King and Atwood

Atwood spoke about the high value she places on the teaching of literature and drama in prisons, and from her research she was inspired by inmates’ enthusiasm for acting. One inmate, on release from prison, had been so enthralled by the experience of acting that he trained to teach Shakespeare in prisons. When asked about the many genres in which she writes, Atwood said that while she was at college in Canada, nobody said that you could not write in a particular way, and as a result, she has enjoyed a long career of writing novels, plays, poetry and critical essays.

 

A member of the audience asked why Canada has so many great women authors and Atwood responded by highlighting acclaimed author Gwethalyn Graham, who wrote Earth and High Heaven (1944), while also acknowledging renowned Canadian male authors. She additionally discussed the importance of indigenous figures as role models for women across Canadian culture.

 

Finally, Atwood spoke about our planet and acknowledged British nature writers, in particular, Richard Mabey. She emphasised that 40-60% of the oxygen we breathe comes from the oceans which are now heavily polluted by industrial practices across the globe. A reduction in oxygen will impair all forms of life on earth. I thank Atwood for her contribution to the environmental debate and her relentless hard work in alerting people to our endangered earth.

I-shmael a good deal, shipmates!

YSJ students can catch a bargain for the two weeks, with tickets for the Theatre Mill production of Moby Dick currently playing at Guildhall for just £10. All you need to do is sail along to the venue with your student card in hand, and quote the words SHIP’S RUNNER on the door.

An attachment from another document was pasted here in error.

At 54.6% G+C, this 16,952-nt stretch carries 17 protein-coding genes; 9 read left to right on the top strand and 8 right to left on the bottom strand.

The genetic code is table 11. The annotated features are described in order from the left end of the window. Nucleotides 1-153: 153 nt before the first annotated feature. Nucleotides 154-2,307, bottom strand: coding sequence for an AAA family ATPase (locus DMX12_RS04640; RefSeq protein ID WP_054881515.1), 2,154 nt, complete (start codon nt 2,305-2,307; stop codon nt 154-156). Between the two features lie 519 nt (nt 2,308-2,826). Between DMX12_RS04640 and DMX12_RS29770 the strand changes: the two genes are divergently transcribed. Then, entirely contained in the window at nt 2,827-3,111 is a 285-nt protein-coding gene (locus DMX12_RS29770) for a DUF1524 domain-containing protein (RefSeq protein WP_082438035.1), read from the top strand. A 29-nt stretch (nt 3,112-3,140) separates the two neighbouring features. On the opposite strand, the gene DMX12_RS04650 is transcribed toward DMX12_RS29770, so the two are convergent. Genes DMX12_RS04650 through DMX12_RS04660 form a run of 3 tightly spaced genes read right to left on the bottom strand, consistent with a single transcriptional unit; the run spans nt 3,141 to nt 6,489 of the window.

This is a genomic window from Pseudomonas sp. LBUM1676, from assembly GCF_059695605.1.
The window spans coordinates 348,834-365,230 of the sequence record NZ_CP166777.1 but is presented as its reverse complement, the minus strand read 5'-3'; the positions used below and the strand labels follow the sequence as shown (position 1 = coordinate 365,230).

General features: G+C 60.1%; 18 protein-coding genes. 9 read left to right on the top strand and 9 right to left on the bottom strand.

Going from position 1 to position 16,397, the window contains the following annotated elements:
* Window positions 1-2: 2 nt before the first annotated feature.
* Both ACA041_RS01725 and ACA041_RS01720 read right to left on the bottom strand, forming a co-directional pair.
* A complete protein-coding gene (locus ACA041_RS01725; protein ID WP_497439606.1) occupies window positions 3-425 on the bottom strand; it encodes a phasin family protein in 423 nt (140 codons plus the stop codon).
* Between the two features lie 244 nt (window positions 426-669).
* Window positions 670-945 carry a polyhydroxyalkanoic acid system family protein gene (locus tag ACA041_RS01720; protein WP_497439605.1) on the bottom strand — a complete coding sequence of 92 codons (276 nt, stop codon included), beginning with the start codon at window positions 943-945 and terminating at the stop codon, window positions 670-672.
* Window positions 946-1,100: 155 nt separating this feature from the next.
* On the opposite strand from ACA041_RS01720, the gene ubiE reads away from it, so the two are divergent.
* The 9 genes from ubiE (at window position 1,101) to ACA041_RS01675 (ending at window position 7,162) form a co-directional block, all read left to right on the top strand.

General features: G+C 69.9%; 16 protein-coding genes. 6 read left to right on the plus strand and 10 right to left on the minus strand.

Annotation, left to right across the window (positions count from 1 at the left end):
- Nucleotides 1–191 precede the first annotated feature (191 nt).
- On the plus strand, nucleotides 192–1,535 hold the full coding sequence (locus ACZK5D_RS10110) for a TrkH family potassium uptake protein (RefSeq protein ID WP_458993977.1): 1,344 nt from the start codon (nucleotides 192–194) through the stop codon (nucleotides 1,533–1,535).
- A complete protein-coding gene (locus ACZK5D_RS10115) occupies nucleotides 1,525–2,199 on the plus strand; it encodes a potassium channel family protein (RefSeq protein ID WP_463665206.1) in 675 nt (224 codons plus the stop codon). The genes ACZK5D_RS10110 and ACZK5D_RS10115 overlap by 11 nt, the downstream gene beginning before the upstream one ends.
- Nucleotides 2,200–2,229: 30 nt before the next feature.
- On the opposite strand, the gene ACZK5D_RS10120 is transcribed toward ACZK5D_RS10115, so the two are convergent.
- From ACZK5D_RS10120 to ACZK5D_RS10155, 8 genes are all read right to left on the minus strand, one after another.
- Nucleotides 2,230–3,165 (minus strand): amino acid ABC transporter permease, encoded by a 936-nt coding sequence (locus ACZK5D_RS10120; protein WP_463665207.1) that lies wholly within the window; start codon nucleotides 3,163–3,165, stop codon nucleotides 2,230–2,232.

You’ll have a whale of a time: just try not to blubber during the sad bits 🙂

A Question of Conscience: York Big City Read 2016 Lecture

By Nicoletta Peddis

@MissNicolettaP

 

Dr Alexandra Medcalfe, “Archives and Memory: Conscientious Objection in York during World War One”. York Explore Library, 18 October 2016

This year’s York Big City Read is Pat Barker’s best seller Regeneration. 2016 is an important year in terms of the centenary of the First World War and Regeneration has been chosen as a book that explores the impact of war on ordinary people’s lives.

On Tuesday 18 October, Dr. Alexandra Medcalfe from the Borthwick Institute gave a fascinating lecture at York Explore Library. Dr Alexandra Medcalfe specializes in history of York during the 19th century with a focus on history of mental health. On Tuesday, her lecture used a variety of yellowed archival sources to guide the audience through a discussion of conscientious objection during WWI.

The documents examined showed how in York, a military city with a strong religious identity and a politically active community, a wide debate on conscientious objection was raised as soon as war was declared against Germany. Many of the documents examined related to the figure of Arnold Rowntree, who as a Quaker and Liberal MP for the city championed the cause of the city’s conscientious objectors, young men who refused to take up arms. Dr Medcalfe also introduced newspapers articles and letters to newspapers to demonstrate how the issue of conscientious objection aroused strong and contrasting feelings across the city. One newspaper article from the Yorkshire Herald refers to a Quaker meeting as a hotbed of ‘shirkers and slackers’.